A new pathway on the historic Harahan Bridge allows pedestrians and bicyclists their own right of way. At nearly a mile in length, Big River Crossing is the longest public pedestrian bridge across the Mississippi River and connects downtown Memphis to Arkansas. Since opening in 2016, thousands of people have enjoyed this free amenity.
Visit Big River Crossing
Big River Crossing is a great place to start your journey to discover what makes Memphis so unique. Open daily from 6 a.m. to 10 p.m., the crossing welcomes thousands of people, some for fitness, others for photography, and many for a sense of adventure. Everyone wants to take in the spectacular views of the river and the Downtown Memphis skyline.
The Mighty Lights
At night, the bridge, along with the Hernando de Soto Bridge, becomes a beacon of LED lighting turning into Mighty Lights, a nightly light show that illuminates the Mississippi River. Visitors can take in magnificent views of the light show from across downtown's riverfront. The light shows are often themed for holidays and special events going on in the city.
How to Get There and What to Expect
On the Memphis side, park in the lot at Martyrs Park on Channel 3 Drive, or along the street. More available spaces can be found at the Central Station Pavilion at 563 South Front Street. If you are on foot or a bike, there is access via Channel 3 Drive near Virginia Avenue W., just beyond the driveway for the Church of the River.
The crossing is family-friendly and pet-friendly. The Memphis Police Department monitors 47 security cameras 24 hours a day on Big River Crossing. Plus, there are several emergency call boxes along the bridge. Once on the crossing, remember that it is a shared-use path for pedestrians and peddlers, and bike riders should yield to pedestrians, as well as alert them when you are passing (always on the left).
When you step foot on the Big River Crossing, you'll immediately feel the safe and sturdy floors, side panels, and railings. Within minutes you realize that you no longer on terra firma, but are walking on a sky bridge over the Mississippi River. The thought and the view can take your breath away!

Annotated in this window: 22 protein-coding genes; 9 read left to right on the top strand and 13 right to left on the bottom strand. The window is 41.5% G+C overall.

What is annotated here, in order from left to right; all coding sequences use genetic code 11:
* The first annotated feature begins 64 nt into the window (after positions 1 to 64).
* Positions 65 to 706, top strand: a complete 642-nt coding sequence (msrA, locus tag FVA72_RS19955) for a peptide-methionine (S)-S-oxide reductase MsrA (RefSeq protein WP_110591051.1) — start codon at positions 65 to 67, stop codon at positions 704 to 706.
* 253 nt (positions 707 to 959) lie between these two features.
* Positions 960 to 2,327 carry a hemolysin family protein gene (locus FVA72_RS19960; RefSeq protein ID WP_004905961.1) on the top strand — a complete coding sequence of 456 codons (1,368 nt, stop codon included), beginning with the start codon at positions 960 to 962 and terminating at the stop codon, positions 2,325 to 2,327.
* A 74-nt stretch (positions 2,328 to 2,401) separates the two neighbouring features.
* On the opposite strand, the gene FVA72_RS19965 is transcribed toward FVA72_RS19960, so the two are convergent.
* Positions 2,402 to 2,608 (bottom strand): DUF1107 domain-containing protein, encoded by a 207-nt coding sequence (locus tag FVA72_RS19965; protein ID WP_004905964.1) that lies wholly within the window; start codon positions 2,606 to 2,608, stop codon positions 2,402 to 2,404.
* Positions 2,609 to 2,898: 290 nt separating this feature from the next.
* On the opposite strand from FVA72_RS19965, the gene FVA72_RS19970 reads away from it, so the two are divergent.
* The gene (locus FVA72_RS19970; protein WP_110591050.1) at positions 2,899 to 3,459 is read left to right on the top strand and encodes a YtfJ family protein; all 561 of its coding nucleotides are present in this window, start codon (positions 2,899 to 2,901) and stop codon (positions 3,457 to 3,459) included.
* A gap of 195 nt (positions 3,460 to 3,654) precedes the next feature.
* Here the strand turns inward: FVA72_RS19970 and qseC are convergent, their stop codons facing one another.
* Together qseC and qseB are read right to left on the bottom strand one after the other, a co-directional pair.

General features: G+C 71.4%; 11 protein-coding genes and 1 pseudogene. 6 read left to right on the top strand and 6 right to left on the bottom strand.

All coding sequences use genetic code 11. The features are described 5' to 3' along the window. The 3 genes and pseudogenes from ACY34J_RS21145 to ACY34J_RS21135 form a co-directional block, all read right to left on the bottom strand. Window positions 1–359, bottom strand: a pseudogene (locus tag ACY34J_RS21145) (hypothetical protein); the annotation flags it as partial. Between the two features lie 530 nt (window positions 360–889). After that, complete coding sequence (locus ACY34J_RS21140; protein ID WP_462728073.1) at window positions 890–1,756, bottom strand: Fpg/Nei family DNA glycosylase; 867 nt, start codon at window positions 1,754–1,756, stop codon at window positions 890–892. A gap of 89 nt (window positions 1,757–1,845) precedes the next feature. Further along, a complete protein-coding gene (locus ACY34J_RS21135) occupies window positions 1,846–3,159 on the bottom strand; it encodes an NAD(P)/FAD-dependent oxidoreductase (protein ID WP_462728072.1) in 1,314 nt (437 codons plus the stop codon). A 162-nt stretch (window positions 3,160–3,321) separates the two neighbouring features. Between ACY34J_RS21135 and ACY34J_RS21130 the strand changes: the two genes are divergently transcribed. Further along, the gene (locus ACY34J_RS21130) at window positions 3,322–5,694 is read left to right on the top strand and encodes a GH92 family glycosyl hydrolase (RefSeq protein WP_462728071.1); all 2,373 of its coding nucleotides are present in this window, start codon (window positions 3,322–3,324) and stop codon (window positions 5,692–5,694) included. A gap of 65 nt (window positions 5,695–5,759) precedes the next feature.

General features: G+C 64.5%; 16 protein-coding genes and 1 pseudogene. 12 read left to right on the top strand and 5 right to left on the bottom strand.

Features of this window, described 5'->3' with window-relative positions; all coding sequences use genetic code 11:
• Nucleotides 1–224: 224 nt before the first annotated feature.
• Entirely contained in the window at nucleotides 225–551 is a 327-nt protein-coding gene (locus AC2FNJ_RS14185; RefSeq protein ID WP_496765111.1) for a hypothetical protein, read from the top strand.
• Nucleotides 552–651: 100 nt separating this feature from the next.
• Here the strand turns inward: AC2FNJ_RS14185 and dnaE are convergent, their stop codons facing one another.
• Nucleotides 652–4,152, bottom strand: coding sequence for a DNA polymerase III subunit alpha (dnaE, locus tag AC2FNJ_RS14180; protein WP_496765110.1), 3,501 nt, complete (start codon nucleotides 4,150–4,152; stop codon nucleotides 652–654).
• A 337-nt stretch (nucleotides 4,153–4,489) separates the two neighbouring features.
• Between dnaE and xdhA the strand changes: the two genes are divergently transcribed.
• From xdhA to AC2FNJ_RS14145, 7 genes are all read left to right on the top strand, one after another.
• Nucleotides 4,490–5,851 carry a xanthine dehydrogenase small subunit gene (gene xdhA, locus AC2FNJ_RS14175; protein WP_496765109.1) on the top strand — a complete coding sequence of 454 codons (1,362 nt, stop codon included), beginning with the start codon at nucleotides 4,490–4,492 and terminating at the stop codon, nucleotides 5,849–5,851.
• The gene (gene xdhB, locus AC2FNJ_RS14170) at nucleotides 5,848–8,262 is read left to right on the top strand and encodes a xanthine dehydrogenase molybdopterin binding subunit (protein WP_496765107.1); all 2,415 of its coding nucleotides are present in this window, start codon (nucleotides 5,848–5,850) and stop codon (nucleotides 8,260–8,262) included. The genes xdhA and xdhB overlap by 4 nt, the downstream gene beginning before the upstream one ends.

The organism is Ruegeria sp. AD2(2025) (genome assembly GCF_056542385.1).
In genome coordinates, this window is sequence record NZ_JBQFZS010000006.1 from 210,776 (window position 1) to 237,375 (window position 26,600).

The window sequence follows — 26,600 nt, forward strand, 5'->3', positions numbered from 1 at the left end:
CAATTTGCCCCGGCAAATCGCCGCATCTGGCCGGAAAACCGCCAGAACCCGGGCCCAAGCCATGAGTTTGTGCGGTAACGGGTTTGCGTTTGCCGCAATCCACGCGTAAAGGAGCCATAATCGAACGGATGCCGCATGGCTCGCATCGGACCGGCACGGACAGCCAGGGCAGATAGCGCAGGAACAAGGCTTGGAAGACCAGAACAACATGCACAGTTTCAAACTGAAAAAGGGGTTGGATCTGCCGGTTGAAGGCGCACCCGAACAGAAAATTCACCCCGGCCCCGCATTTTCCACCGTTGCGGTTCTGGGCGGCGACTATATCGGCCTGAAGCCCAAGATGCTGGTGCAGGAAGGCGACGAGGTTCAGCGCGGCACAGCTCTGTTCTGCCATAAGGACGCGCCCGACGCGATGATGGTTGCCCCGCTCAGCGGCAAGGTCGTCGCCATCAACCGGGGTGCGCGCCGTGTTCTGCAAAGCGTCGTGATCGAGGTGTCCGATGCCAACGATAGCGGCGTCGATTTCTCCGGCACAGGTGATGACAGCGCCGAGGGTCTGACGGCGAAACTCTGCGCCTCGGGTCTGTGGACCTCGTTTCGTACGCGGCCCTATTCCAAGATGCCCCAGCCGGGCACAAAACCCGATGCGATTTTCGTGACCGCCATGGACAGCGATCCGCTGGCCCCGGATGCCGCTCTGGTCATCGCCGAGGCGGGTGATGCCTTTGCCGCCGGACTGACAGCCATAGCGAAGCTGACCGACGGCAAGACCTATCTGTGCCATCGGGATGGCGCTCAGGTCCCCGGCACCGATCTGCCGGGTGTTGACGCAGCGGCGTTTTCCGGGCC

As you near the Arkansas side, there’s even a roof that offers shade. Walking from Memphis to Arkansas takes you from an urban setting to flood plains and farm land. At the Arkansas end of the crossing there is a covered patio area complete with benches, picnic tables and bike racks. Future plans include the development of a nature area with multiple hiking trails.
Overall, the stroll across the river is a comfortable one, with a slight incline more noticeable as you approach from the Arkansas side. Along the way you can watch as boats pass underneath, or a train rolls by on the tracks, all while taking in the fabulous views of the South Bluffs, Beale Street Landing and the city's skyline.
If you're looking to extend your adventure, continue about 5.5 miles west of Big River Crossing's terminus to Broadway Avenue in West Memphis, Arkansas. The Main Street district runs from South 14th Street to South Rhodes Street along East Broadway Avenue and is home to the original KWEM radio station, legendary for giving airtime to up-and-coming local artists. Crackling to life in 1947, KWEM hosted artists including Howlin’ Wolf, B.B. King, Johnny Cash, Albert King and others.
For serious cyclists, the Big River Trail is a 70-mile graded path across levees and can be accessed via the trailhead on Broadway Avenue in West Memphis.
On the Memphis side, when you exit Big River Crossing you are in Downtown — home of the blues and a place filled with restaurants and shops. Bike lanes on Front Street and The Riverwalk can take you safely around . If you want to head deeper into the city, there are bike lanes on North Parkway (on the north side of Downtown) and protected bike lanes on E. H. Crump on the south side, and the lesser traffic on Jefferson make it another choice street to ride — all will take you into Midtown.